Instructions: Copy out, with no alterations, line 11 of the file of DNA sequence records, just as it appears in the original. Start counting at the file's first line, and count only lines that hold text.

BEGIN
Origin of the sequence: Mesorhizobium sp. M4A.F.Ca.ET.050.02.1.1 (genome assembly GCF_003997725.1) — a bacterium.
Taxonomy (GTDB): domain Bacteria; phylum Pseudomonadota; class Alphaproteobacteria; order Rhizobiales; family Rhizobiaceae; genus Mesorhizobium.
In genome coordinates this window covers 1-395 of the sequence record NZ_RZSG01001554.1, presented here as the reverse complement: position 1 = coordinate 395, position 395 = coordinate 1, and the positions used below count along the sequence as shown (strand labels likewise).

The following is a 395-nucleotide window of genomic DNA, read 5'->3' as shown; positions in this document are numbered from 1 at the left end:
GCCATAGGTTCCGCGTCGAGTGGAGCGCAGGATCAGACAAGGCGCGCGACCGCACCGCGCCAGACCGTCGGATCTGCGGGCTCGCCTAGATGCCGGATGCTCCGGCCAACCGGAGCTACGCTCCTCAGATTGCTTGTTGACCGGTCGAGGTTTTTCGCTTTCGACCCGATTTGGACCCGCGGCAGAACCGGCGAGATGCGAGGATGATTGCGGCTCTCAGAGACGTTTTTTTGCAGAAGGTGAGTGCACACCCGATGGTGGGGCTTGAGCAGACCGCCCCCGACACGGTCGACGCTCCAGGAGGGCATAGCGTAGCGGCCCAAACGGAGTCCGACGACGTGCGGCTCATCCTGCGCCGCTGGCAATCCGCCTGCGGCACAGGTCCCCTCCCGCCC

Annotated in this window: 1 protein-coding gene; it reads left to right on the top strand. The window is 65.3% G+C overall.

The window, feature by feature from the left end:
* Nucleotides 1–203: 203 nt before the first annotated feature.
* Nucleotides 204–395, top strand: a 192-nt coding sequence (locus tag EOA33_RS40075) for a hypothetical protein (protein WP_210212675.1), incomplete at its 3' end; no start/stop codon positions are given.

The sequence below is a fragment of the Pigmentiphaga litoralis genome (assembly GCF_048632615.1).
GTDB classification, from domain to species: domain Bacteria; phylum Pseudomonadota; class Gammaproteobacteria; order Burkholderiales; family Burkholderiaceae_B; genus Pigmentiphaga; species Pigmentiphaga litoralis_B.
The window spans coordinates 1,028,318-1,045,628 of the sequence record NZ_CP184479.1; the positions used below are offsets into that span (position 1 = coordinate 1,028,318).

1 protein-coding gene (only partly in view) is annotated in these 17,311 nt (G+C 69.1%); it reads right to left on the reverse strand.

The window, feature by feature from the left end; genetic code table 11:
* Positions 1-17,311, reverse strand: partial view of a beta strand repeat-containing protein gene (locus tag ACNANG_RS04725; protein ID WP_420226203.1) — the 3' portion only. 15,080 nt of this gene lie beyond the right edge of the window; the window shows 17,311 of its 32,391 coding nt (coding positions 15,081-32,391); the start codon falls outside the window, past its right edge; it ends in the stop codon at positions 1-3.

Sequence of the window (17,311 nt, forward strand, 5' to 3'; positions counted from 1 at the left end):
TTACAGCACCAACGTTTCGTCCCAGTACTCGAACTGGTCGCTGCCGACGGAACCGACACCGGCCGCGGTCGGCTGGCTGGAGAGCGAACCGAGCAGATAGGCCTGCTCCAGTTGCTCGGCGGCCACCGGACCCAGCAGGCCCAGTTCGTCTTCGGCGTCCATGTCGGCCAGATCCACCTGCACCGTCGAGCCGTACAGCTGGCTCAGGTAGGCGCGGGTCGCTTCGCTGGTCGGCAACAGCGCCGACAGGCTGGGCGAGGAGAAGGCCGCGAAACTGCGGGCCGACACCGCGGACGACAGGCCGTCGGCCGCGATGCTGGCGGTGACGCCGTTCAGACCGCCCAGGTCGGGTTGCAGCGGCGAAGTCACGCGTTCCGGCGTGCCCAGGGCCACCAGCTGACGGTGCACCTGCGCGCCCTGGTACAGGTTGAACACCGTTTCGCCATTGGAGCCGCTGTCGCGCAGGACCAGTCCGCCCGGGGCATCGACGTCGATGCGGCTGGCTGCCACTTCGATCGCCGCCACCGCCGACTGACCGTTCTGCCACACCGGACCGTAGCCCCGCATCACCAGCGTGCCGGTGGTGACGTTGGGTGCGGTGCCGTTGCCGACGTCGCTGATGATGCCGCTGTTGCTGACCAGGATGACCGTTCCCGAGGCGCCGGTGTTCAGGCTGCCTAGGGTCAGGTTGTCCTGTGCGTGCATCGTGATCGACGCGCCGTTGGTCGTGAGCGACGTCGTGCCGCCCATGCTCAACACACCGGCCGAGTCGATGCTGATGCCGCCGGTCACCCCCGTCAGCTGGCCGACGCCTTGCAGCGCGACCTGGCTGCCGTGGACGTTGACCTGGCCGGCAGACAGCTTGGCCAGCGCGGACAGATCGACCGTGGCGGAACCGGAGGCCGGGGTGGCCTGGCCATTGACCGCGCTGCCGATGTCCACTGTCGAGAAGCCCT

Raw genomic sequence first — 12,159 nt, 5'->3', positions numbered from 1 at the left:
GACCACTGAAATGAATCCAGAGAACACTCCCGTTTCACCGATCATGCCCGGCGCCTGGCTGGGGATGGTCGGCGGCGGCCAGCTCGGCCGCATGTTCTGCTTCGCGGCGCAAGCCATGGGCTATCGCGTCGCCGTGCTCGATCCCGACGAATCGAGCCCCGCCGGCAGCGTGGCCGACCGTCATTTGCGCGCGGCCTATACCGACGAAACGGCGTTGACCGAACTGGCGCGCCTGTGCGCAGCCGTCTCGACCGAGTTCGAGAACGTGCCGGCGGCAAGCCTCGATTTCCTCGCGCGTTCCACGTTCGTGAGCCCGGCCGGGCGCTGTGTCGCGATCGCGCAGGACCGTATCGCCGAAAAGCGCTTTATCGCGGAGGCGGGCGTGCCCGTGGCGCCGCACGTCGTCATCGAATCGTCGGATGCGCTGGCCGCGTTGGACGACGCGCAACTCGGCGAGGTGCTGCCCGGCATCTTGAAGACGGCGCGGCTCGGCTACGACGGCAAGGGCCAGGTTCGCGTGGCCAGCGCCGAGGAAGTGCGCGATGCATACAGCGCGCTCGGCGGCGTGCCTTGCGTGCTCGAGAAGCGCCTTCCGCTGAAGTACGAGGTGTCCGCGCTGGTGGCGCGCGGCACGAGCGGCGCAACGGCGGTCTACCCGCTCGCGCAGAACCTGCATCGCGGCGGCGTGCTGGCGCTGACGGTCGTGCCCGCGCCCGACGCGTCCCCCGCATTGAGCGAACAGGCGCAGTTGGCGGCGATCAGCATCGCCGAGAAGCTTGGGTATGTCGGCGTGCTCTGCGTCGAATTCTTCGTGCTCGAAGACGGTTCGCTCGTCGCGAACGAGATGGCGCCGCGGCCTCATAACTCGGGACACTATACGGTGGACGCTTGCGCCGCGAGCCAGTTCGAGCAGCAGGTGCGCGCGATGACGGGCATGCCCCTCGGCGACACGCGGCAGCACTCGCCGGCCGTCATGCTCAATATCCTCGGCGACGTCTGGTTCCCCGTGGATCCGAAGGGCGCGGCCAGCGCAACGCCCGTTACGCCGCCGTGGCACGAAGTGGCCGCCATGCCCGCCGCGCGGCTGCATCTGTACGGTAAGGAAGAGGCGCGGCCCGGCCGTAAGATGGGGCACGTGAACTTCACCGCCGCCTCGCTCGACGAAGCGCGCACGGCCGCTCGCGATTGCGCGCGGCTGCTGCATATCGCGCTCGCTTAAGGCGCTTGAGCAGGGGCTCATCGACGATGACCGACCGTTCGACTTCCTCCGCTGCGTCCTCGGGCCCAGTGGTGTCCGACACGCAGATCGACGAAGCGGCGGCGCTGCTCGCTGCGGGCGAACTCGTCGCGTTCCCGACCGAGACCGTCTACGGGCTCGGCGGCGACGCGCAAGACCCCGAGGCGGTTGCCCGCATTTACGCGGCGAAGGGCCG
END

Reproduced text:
GTDB classification, from domain to species: domain Bacteria; phylum Pseudomonadota; class Gammaproteobacteria; order Burkholderiales; family Burkholderiaceae_B; genus Pigmentiphaga; species Pigmentiphaga litoralis_B.